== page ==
Solveig introduced us to this beautiful German tradition back in 1993 when we first met and the tradition has continued to this day. Even though Solveig is not physically here, her presence, in all we remember and honour her with is deeply felt. We feel her all around us like a gentle whisper, supporting and loving us as she has always done. Our plates are ready!
What is a Bunter Teller?
Bunter Teller translates as “colorful Plate”… but it’s much more than that. It is a plate of colorful goodies like cookies, fruit, candy and chocolates that is given at Christmas. A special cardboard plate decorated with pretty Christmas images… loaded up with our favorite cookies and other special treats. These were ours to eat, and not have to share. Solveig also set out a BIG Bunter Teller on the table LOADED with home baked cookies, candies and other treats… and spent the whole season replenishing it daily. Domino Steine, Spekulatius, Lebkuchen, Chocolate Glocken, Eiskonfekt, and MORE.
Where does the tradition of the Bunter Teller come from?
The Bunter Teller is mentioned in a song from the 19th century, “Lasst Uns Froh und Munter Sein” While we associate putting out Shoes for St. Nicholas, somewhere along the line, a plate was added to collect goodies.
One theory goes like this…Originally, Christmas trees were decorated with nuts, fruits and cookies. Kids loved that they could help themselves to these special seasonal treats… and then glass ornaments and lametta started showing up on trees. More and more families began using them, and the treats were crowded off the tree in favor of these beautiful and re-usable decorations. But the kids still wanted treats (glass balls are beautiful, but you can’t eat them) … so a plate was set by the tree, loaded with the cookies that used to hang from it. In a sense, the treats moved from shoes to tree to plate… Today kids get treats in shoes on Nicholas Tag, and on plates for Christmas.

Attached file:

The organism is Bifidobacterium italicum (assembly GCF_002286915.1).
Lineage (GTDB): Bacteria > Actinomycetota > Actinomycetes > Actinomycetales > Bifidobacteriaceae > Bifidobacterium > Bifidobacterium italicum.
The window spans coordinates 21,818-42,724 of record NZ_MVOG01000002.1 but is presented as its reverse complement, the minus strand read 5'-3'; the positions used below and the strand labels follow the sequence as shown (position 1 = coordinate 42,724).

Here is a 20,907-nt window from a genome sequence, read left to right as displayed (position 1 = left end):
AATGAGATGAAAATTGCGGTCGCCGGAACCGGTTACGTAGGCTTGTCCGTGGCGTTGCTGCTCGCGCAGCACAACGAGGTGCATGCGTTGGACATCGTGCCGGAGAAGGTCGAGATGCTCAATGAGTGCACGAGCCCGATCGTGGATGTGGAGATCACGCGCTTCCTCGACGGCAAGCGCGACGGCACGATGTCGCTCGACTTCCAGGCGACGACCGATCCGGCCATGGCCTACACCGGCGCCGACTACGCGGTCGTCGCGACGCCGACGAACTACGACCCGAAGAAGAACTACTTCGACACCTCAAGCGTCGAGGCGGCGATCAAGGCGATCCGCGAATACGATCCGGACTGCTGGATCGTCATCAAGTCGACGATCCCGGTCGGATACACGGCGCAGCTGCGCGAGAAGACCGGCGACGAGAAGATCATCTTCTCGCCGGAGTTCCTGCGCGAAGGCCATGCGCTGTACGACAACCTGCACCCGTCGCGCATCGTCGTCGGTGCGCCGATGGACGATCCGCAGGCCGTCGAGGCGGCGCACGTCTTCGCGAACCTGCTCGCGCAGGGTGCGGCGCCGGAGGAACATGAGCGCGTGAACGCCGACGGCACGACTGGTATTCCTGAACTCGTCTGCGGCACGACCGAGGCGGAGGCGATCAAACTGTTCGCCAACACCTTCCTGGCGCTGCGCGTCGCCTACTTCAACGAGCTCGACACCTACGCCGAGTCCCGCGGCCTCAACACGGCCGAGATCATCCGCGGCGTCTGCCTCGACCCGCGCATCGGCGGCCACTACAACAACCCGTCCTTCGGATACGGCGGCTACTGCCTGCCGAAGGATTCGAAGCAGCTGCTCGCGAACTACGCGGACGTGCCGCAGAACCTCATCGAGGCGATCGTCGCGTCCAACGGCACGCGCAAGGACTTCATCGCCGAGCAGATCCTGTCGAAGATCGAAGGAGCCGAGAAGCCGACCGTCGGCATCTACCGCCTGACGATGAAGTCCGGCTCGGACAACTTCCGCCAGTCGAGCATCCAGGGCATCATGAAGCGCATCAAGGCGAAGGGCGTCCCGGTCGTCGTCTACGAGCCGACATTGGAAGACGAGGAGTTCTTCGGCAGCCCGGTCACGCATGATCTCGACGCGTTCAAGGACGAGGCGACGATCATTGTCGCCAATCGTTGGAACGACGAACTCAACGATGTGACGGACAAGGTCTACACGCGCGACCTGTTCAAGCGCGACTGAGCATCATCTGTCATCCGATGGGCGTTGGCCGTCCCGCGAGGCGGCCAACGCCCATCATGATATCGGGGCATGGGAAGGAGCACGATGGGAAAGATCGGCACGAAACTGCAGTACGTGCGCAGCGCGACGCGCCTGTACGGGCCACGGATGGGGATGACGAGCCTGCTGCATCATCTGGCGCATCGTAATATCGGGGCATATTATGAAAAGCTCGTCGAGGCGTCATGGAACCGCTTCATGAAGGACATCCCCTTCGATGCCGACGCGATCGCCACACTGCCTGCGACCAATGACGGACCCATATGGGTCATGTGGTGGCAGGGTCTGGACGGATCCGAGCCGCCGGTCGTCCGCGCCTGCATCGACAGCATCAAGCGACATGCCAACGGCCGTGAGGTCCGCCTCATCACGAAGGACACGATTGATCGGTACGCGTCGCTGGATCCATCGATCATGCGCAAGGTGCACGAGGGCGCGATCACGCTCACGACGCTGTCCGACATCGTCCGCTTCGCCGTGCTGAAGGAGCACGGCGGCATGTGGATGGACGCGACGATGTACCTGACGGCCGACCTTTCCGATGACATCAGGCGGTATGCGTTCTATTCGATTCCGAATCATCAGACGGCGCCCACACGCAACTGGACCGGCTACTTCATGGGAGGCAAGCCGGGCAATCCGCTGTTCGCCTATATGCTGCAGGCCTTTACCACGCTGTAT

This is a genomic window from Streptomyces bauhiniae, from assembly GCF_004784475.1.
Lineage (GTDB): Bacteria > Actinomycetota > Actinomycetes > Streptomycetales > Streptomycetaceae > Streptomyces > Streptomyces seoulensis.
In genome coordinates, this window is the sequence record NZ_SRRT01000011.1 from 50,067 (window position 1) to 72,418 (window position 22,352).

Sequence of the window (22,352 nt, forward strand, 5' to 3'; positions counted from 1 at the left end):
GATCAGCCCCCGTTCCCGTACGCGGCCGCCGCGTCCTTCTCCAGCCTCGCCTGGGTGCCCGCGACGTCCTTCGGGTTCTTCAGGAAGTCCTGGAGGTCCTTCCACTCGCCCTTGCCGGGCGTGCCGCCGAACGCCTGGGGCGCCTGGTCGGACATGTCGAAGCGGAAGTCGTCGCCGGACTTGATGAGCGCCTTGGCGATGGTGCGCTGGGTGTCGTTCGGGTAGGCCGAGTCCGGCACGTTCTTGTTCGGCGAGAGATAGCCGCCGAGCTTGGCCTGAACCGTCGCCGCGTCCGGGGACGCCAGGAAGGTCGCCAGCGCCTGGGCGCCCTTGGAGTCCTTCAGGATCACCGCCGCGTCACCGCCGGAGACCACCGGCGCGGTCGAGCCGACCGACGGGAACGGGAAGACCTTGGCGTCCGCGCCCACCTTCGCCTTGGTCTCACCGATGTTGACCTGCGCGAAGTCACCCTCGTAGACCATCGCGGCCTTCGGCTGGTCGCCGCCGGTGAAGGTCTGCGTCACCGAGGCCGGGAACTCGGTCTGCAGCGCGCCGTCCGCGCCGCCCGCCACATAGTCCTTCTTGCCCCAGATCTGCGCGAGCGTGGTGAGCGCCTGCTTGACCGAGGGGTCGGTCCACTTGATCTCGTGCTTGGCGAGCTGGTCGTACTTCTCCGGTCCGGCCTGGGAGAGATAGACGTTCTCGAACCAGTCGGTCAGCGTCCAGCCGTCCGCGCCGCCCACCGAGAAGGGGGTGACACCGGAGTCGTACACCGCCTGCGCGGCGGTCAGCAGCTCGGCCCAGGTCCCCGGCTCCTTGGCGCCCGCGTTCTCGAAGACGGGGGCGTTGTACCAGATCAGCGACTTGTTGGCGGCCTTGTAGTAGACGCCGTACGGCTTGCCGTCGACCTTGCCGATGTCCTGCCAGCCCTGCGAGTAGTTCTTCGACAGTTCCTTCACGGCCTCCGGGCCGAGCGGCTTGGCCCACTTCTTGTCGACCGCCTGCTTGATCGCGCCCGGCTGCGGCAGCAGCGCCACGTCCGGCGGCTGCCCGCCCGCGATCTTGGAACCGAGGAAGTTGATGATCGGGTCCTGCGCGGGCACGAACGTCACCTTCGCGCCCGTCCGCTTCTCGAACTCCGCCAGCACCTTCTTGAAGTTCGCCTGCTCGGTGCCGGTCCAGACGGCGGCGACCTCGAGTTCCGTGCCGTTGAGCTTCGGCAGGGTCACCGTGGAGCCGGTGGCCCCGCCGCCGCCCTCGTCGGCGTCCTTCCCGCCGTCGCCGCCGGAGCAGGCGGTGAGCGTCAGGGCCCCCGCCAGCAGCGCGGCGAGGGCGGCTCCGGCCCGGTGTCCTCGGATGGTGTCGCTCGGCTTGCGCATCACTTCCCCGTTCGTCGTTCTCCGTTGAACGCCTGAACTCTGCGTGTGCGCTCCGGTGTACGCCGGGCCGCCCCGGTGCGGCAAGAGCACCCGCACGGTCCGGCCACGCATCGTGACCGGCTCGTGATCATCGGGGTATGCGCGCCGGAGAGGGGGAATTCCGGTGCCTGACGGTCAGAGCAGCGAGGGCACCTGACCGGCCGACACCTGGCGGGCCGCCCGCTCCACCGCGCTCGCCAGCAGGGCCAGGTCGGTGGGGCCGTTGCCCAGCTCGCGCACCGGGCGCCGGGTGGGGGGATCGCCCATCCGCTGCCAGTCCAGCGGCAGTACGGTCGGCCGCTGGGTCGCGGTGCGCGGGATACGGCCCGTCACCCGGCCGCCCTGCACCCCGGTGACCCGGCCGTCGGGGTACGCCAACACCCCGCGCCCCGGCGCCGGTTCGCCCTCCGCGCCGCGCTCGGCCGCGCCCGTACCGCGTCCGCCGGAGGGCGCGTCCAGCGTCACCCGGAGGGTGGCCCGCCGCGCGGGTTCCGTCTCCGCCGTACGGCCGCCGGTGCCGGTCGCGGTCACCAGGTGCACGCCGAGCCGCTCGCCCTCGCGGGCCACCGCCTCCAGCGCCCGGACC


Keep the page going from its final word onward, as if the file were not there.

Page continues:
German Paper Cookie Plates
The cookies and treats on the plate are special, but the plates themselves have a story too. Paper plates were invented around 150 years ago by a retired museum director, who was also a master Bookbinder, in the Brandenburg town of Luckenwalde. He had read an article about how unhygienic it was to put food on old newspapers, so he did some experimenting with pulp made from sawdust. In 1867 he got his first patent, and before you know it, paper plates were in use. Picture plates came soon after this, and by the 1880s, special Christmas plates for Christmas confections were being offered. Colorful plates with pictures of Children playing, the Weinachtsmann, and the Bethlehem stable. What’s interesting is that the pictures in the advertisements for the plates held mostly cookies and sweets instead of the traditional fruit and nuts. People loved the look… and started filling their plates with more calorie bomb sweets and fewer apples, oranges, dates and almonds.
Today, it wouldn’t be Christmas in a German Household without a Bunter Teller on the table, filled with all of your favorites. Whether you use the vintage paper plates, or you use regular serving plates, it is certain to become a favorite tradition in your home too.
Bunter Teller for New Year
Another time to have Bunter Teller is New Years Eve. The bounty of sweets on the plate represents the best of the past year, and is a hope for a plentiful New Year!
Special thanks to: https://germangirlinamerica.com/